The future of football: faster matches, fewer injuries, and more interesting TV

Author: Marina Šunjerga
event 17.05.2021.
Foto: Shutterstock

Deloitte consulting firm analyzed all the benefits that 5G infrastructure brings to the world of football. Football spectators can count on broadcasts with more details, further development of VAR (video assistant referee), and an even better stadium experience.

Deloitte thus states that teams should already take into account that 5G can be an integral part of the future of ‘the beautiful game’, influencing results on the pitch, operational performance, fan experience, and even, perhaps, financial results. 5G is said to bring a number of evolutionary benefits in terms of upgrades, but also revolutionary ones like watching matches in virtual reality or using augmented reality apps.

TV broadcasts with behind-the-scenes footage

For starters, 5G allows wireless connectivity of TV cameras. Large stadiums already have fixed locations, equipped with fiber-optic connections for TV cameras, but 5G allows camera crews to move around without worrying about cable length. Broadcasters around the world, including BT Sport and FOX Sports, have already used 5G for broadcasting and the response was positive. Namely, a 5G connection could allow cameras to transmit footage from locker rooms, and provide more behind-the-scenes access and additional viewing angles.

Switch to 8K video

The very high speeds that 5G can offer should also facilitate the transition to 8K match coverage. The resolution in 8K video is four times higher than that of 4K, which is four times higher than Full HD. Since 2020, 8K TVs have been available for around HRK 20,000. One aspect of 5G that was not available in previous generations of mobile technology is the sharing of network segments for specific applications, with customized service level agreements. In particular, for live TV broadcasts, reliability is paramount, and the mobile operator could offer a specific contract for a guaranteed connection with an agreed level of reliability. The ability to guarantee quality over a wireless connection could eliminate the need for satellite trucks for some broadcasts.

Fewer player injuries

However, 5G can be used for more than just recording and broadcasting matches – it will probably become increasingly important for training. Video recording is already used in training, but 5G would allow cameras to transfer images to monitors on the other side of the pitch. Manchester City uses drones to provide an aerial view of the game, but although drones can send images via Wi-Fi, 5G connections should be more reliable and provide a better range. During the game, cameras can be set up along the track to follow the movement of an individual player, without players having to carry GPS trackers. This will make the game easier and faster because these devices tend to be large and collect only a limited set of movement-related data. On-pitch cameras can also allow the collection of additional data, such as player orientation during the game. 5G could be used to collect real-time data from multiple sensors on the device to measure a range of players’ vital signs. This data could be used to inform when a player is taken out of the game, to prevent injury.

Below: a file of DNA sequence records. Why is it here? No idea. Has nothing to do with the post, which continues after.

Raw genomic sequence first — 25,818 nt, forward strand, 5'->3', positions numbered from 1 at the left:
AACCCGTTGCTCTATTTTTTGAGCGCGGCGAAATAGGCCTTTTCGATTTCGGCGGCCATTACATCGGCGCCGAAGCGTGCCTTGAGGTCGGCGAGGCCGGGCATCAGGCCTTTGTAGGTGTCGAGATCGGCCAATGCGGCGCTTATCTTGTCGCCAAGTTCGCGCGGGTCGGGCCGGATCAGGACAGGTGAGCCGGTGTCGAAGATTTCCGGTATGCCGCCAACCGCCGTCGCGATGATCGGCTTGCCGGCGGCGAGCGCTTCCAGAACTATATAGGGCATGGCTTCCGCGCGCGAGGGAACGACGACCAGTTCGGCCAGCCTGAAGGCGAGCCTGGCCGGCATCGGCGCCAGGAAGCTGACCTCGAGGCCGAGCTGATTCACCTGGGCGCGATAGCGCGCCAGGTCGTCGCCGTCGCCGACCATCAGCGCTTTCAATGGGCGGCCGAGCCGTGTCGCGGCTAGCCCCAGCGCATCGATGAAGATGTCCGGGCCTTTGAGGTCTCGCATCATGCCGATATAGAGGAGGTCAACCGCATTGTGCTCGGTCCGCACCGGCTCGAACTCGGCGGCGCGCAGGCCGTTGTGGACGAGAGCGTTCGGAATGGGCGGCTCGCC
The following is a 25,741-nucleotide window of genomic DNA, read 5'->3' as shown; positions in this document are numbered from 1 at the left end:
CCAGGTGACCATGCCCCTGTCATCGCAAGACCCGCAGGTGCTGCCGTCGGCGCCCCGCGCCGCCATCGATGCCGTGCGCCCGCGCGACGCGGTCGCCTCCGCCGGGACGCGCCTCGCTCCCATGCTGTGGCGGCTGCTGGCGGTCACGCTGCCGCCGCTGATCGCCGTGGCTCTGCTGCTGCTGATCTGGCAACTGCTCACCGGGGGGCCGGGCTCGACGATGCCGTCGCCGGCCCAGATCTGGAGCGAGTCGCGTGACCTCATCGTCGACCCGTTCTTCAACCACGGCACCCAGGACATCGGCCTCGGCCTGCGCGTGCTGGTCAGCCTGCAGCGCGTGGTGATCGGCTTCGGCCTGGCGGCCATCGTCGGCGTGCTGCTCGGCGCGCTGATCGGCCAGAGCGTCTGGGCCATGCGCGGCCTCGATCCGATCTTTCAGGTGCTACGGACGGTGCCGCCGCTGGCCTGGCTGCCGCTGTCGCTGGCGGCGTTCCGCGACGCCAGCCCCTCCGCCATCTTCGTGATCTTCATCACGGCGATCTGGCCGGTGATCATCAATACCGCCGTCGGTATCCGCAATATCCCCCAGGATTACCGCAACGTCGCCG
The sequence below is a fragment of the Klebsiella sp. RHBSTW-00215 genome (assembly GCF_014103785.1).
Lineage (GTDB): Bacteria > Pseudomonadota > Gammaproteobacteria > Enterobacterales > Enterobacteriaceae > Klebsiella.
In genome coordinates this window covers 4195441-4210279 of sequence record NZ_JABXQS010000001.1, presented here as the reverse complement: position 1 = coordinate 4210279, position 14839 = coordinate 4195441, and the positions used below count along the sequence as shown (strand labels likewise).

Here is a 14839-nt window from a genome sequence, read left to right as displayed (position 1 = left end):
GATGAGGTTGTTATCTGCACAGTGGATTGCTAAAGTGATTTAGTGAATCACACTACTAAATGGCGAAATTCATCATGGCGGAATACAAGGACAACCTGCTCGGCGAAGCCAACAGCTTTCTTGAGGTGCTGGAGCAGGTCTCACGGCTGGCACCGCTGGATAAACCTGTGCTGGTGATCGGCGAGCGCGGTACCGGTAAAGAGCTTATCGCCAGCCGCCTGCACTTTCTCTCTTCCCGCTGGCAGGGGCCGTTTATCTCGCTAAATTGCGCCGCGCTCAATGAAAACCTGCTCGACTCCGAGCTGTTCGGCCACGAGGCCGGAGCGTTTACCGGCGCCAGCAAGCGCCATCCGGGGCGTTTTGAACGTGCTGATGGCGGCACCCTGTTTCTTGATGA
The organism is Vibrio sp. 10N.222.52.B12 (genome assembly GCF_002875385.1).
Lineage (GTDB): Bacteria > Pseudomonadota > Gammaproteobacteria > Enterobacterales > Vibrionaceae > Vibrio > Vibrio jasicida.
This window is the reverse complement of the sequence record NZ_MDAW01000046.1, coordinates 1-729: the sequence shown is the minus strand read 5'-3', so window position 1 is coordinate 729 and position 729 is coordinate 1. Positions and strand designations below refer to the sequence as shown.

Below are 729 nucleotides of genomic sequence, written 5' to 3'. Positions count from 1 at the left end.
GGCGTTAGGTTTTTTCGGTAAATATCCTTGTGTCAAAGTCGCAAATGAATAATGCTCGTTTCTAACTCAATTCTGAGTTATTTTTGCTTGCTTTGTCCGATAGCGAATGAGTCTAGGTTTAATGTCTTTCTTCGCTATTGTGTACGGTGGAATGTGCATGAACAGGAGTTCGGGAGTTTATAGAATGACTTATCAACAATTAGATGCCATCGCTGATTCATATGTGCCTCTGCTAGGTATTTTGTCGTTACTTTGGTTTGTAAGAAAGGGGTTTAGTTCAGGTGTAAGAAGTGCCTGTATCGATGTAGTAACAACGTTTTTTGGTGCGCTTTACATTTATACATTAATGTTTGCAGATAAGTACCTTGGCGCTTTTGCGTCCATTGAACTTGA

Pitch maintenance and faster food and beverage delivery

5G also enables far more connections in a given area: up to a million connections per square kilometer, as opposed to a maximum of 100,000 for 4G. This could be used to connect each seat in the stadium and thus speed up the delivery of food and drinks to spectators. Nowadays, food or souvenir sellers today use 4G, which is unreliable when the stadium is full, but 5G can allow part of the bandwidth to be dedicated to a unique card payment authorization process within seconds.

But the possibilities of 5G use in stadiums don’t end here. For example, lawn mowers could be controlled remotely, and grass on the pitch could be cut to match the pitch for the next away game, which equalizes the conditions of the game in return matches. Sprinklers can also be controlled with greater precision, with each nozzle, and a well-watered pitch allows for faster passes, i.e. faster-paced football.

Virtual reality in stadiums

5G can also enhance the fan experience. A popular benefit will probably be the ability to send more photos and videos while watching the game. There are also VR apps, which may be less favored by spectators who have the opportunity to watch the players right in front of them but could interest those in the far rows of the stadium.

Finally, we can conclude that the Deloitte study showed that 5G technology opens up a world of opportunities for football, including providing teams with a competitive advantage, so it would be good to pay attention to how it evolves.


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